Occasionally, though, this border becomes permeable. Over the past decade, a new conceptualization has gained attention. It began with the seeds of an idea after the attacks on 9/11, Swann says, in that the terrorists’ actions seemed to him to be driven by unusually powerful group identities. A willingness to die—and to kill thousands of others in the process—goes beyond simple allegiance. He reasoned that these people had essentially taken on the group identity as their own.

Swann gradually developed the concept and deemed it “identity fusion.” Along with a collaborator named Angel Gómez, he defined it in 2009 as when someone’s “personal and social identities become functionally equivalent.” The border between self and other, as Swann sees it, “become[s] porous.” The phenomenon is sometimes described as a visceral feeling of oneness with a group or person, and sometimes as an expansion of the self.

“When people are fused, your personal identity is now subsumed under something larger,” says Jack Dovidio, a psychology professor at Yale. One way researchers test for fusion is to ask people to draw a circle that represents themselves, and a circle that represents another person (or group). Usually people draw overlapping circles, Dovidio explains. In fusion, people draw themselves entirely inside the other circle.

“This isn’t the normal way most people think about identity,” says Jonas Kunst, a psychology researcher at the University of Oslo. In disagreements over politics, for example, many people believe they can change someone else’s mind with a thoughtful-enough argument. Typically that’s the case; people are willing to challenge their group identities, if reluctantly. In fusion, though, a perceived challenge to the group’s ideology is a challenge to the self. Arguments about climate change, for example, might not actually be about climate change, and instead about people protecting their basic sense of order and consistency.

By a similar token, pundits often chalk “radical” behavior up to pathology, or simply to a vague “mental illness” or religious or political extremism. But fusion offers a framework that involves an ordered thought process. It is thought of as distinct from blind obedience (often assumed to be the case in cults and military violence), in which a person might follow orders and torture a prisoner, either unquestioningly or out of fear for personal safety. In fusion, people become “engaged followers.” These people will torture because they have adopted the value system that views the torture as justifiable. Engaged followers do so of their own volition, with enthusiasm.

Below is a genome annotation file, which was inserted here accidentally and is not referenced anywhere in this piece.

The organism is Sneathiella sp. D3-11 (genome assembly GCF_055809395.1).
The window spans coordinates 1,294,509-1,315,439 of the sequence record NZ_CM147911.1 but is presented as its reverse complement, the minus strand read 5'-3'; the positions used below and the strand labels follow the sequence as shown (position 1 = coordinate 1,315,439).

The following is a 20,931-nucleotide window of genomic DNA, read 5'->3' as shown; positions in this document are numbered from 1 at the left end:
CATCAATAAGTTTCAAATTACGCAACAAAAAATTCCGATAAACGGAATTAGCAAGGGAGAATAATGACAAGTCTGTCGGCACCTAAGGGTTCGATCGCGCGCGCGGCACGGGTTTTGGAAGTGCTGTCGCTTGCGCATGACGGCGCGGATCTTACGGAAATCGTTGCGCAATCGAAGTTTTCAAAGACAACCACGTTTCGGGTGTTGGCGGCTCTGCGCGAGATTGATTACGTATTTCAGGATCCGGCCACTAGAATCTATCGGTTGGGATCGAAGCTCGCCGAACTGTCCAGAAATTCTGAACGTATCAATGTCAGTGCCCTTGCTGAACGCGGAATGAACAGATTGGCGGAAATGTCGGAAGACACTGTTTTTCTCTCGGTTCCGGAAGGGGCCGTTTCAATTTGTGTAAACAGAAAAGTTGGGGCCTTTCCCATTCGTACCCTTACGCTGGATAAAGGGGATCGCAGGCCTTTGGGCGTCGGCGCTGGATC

[Read: What your politics do to your morals]

Fusion is not a bunch of individuals contorting their way of thinking, but a bunch of individuals suspending their way of thinking. “It makes us more likely to do extreme things that aren’t consistent with our normal identity,” Kunst says. “It allows you to do things you couldn’t conceive of doing.”

Identity fusion might be a new name for a timeless phenomenon, but Swann and others find it helpful as part of an explanation for current social divides. Swann believes that the political landscape accounts for growing interest in the concept, and that better understanding how and why fusion happens could have serious global consequences. It could also just make it easier to understand other people, and to be aware of one’s own susceptibility.

This month, in the journal Nature: Human Behaviour, Kunst and Dovidio examined fusion specifically involving Donald Trump. In a series of seven studies using various surveys, including Swann and Gomez’s “identity fusion scale,” the Yale and Oslo team found that Americans who fused with Trump—as opposed to simply agreeing with or supporting him—were more willing to engage in various extreme behaviors, such as personally fighting to protect the U.S. border from an “immigrant caravan,” persecuting Muslims, or violently challenging election results.

The fusion might explain some apparent contradictions in ideology, Dovidio says. Even people who typically identify as advocates of small or no government might endorse acts of extreme authoritarianism if they have fused with Trump. In fusion, those inconsistencies simply don’t exist, according to Dovidio: Value systems are only contradictory if they’re both activated, and “once you step into the fusion mind-set, there is no contradiction.”

Fusion seems most likely to happen when there is a charismatic leader, particularly of an authoritarian bent. “Humans are social, and the individual person has a power over us that abstract thought doesn’t,” Dovidio says. “The leader is a concrete manifestation of ideas, but allegiance to individuals will trump allegiance to ideas.” In that sense, the idea of fusion might help some people explain how family members or colleagues whom they view as fundamentally good people might seem to suspend their typical sense of morality and do things like downplay Trump’s bragging about groping women; enriching himself at taxpayer expense; defending white supremacists in Charlottesville, Virginia; or failing to release his tax returns despite multiple promises to do so.